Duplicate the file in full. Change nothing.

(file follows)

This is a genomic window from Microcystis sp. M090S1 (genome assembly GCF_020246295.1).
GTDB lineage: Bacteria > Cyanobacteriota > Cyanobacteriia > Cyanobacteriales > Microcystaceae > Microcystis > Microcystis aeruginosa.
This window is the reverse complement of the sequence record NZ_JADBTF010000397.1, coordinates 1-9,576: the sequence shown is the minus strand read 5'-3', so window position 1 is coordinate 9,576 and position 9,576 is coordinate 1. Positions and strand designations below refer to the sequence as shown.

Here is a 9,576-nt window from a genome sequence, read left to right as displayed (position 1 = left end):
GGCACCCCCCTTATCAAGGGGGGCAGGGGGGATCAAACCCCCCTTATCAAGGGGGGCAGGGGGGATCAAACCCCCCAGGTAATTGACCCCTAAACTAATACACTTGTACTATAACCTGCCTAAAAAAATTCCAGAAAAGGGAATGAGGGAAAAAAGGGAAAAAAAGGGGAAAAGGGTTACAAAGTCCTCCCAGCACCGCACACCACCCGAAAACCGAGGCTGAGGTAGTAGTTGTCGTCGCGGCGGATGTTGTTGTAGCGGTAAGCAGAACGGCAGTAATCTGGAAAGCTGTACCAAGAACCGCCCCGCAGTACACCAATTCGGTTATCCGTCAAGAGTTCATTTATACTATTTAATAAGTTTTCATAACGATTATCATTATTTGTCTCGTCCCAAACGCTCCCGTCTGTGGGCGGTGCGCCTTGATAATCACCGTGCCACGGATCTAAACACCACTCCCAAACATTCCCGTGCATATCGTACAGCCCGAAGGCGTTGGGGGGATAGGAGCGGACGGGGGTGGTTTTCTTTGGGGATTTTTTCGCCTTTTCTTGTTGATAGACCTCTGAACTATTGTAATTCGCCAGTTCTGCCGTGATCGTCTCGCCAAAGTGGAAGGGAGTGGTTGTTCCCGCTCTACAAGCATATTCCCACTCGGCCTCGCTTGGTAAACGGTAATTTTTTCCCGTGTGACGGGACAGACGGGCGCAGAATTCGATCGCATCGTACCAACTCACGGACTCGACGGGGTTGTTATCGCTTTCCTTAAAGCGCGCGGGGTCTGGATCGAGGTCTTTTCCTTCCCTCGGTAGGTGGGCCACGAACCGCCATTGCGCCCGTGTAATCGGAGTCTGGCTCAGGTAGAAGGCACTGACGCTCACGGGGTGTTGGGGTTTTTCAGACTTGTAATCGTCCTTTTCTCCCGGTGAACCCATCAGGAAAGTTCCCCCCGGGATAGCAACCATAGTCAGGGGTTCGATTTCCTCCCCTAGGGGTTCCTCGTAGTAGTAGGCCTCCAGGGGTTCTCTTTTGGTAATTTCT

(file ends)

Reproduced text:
This is a genomic window from Microcystis sp. M090S1 (genome assembly GCF_020246295.1).
GTDB lineage: Bacteria > Cyanobacteriota > Cyanobacteriia > Cyanobacteriales > Microcystaceae > Microcystis > Microcystis aeruginosa.
This window is the reverse complement of the sequence record NZ_JADBTF010000397.1, coordinates 1-9,576: the sequence shown is the minus strand read 5'-3', so window position 1 is coordinate 9,576 and position 9,576 is coordinate 1. Positions and strand designations below refer to the sequence as shown.

Here is a 9,576-nt window from a genome sequence, read left to right as displayed (position 1 = left end):
GGCACCCCCCTTATCAAGGGGGGCAGGGGGGATCAAACCCCCCTTATCAAGGGGGGCAGGGGGGATCAAACCCCCCAGGTAATTGACCCCTAAACTAATACACTTGTACTATAACCTGCCTAAAAAAATTCCAGAAAAGGGAATGAGGGAAAAAAGGGAAAAAAAGGGGAAAAGGGTTACAAAGTCCTCCCAGCACCGCACACCACCCGAAAACCGAGGCTGAGGTAGTAGTTGTCGTCGCGGCGGATGTTGTTGTAGCGGTAAGCAGAACGGCAGTAATCTGGAAAGCTGTACCAAGAACCGCCCCGCAGTACACCAATTCGGTTATCCGTCAAGAGTTCATTTATACTATTTAATAAGTTTTCATAACGATTATCATTATTTGTCTCGTCCCAAACGCTCCCGTCTGTGGGCGGTGCGCCTTGATAATCACCGTGCCACGGATCTAAACACCACTCCCAAACATTCCCGTGCATATCGTACAGCCCGAAGGCGTTGGGGGGATAGGAGCGGACGGGGGTGGTTTTCTTTGGGGATTTTTTCGCCTTTTCTTGTTGATAGACCTCTGAACTATTGTAATTCGCCAGTTCTGCCGTGATCGTCTCGCCAAAGTGGAAGGGAGTGGTTGTTCCCGCTCTACAAGCATATTCCCACTCGGCCTCGCTTGGTAAACGGTAATTTTTTCCCGTGTGACGGGACAGACGGGCGCAGAATTCGATCGCATCGTACCAACTCACGGACTCGACGGGGTTGTTATCGCTTTCCTTAAAGCGCGCGGGGTCTGGATCGAGGTCTTTTCCTTCCCTCGGTAGGTGGGCCACGAACCGCCATTGCGCCCGTGTAATCGGAGTCTGGCTCAGGTAGAAGGCACTGACGCTCACGGGGTGTTGGGGTTTTTCAGACTTGTAATCGTCCTTTTCTCCCGGTGAACCCATCAGGAAAGTTCCCCCCGGGATAGCAACCATAGTCAGGGGTTCGATTTCCTCCCCTAGGGGTTCCTCGTAGTAGTAGGCCTCCAGGGGTTCTCTTTTGGTAATTTCT